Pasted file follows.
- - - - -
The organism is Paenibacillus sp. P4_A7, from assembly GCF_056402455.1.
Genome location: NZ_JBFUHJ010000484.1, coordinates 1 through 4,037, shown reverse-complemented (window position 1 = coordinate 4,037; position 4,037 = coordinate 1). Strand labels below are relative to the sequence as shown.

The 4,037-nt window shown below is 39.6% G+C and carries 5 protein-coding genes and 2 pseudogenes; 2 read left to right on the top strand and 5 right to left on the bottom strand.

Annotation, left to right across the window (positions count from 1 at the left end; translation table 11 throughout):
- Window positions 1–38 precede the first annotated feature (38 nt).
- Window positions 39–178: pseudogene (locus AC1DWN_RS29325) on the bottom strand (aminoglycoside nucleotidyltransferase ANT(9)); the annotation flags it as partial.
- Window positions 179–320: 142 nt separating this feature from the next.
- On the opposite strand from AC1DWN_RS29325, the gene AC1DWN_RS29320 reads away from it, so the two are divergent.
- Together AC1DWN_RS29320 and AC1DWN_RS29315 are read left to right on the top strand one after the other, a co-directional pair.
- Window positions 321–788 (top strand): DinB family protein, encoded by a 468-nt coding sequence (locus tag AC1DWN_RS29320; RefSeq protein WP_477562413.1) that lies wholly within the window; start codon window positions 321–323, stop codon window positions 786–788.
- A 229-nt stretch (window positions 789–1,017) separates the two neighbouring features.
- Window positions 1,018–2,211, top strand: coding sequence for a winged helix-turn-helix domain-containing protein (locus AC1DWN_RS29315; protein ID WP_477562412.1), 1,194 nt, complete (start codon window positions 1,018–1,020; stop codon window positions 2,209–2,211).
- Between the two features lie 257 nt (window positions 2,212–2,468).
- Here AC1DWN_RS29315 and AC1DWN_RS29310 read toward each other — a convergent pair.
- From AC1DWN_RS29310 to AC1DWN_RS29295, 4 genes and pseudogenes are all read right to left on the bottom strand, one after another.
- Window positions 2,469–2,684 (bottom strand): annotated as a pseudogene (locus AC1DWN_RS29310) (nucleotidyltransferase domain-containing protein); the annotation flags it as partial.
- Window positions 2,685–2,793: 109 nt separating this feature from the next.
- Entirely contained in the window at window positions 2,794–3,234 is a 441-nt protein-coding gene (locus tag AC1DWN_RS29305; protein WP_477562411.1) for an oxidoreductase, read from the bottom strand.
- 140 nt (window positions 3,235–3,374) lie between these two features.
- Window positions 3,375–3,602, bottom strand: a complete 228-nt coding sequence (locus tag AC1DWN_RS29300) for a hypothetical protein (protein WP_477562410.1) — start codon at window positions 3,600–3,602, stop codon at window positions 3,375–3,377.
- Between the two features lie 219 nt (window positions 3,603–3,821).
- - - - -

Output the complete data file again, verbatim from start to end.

The organism is Paenibacillus sp. P4_A7, from assembly GCF_056402455.1.
Genome location: NZ_JBFUHJ010000484.1, coordinates 1 through 4,037, shown reverse-complemented (window position 1 = coordinate 4,037; position 4,037 = coordinate 1). Strand labels below are relative to the sequence as shown.

The 4,037-nt window shown below is 39.6% G+C and carries 5 protein-coding genes and 2 pseudogenes; 2 read left to right on the top strand and 5 right to left on the bottom strand.

Annotation, left to right across the window (positions count from 1 at the left end; translation table 11 throughout):
- Window positions 1–38 precede the first annotated feature (38 nt).
- Window positions 39–178: pseudogene (locus AC1DWN_RS29325) on the bottom strand (aminoglycoside nucleotidyltransferase ANT(9)); the annotation flags it as partial.
- Window positions 179–320: 142 nt separating this feature from the next.
- On the opposite strand from AC1DWN_RS29325, the gene AC1DWN_RS29320 reads away from it, so the two are divergent.
- Together AC1DWN_RS29320 and AC1DWN_RS29315 are read left to right on the top strand one after the other, a co-directional pair.
- Window positions 321–788 (top strand): DinB family protein, encoded by a 468-nt coding sequence (locus tag AC1DWN_RS29320; RefSeq protein WP_477562413.1) that lies wholly within the window; start codon window positions 321–323, stop codon window positions 786–788.
- A 229-nt stretch (window positions 789–1,017) separates the two neighbouring features.
- Window positions 1,018–2,211, top strand: coding sequence for a winged helix-turn-helix domain-containing protein (locus AC1DWN_RS29315; protein ID WP_477562412.1), 1,194 nt, complete (start codon window positions 1,018–1,020; stop codon window positions 2,209–2,211).
- Between the two features lie 257 nt (window positions 2,212–2,468).
- Here AC1DWN_RS29315 and AC1DWN_RS29310 read toward each other — a convergent pair.
- From AC1DWN_RS29310 to AC1DWN_RS29295, 4 genes and pseudogenes are all read right to left on the bottom strand, one after another.
- Window positions 2,469–2,684 (bottom strand): annotated as a pseudogene (locus AC1DWN_RS29310) (nucleotidyltransferase domain-containing protein); the annotation flags it as partial.
- Window positions 2,685–2,793: 109 nt separating this feature from the next.
- Entirely contained in the window at window positions 2,794–3,234 is a 441-nt protein-coding gene (locus tag AC1DWN_RS29305; protein WP_477562411.1) for an oxidoreductase, read from the bottom strand.
- 140 nt (window positions 3,235–3,374) lie between these two features.
- Window positions 3,375–3,602, bottom strand: a complete 228-nt coding sequence (locus tag AC1DWN_RS29300) for a hypothetical protein (protein WP_477562410.1) — start codon at window positions 3,600–3,602, stop codon at window positions 3,375–3,377.
- Between the two features lie 219 nt (window positions 3,603–3,821).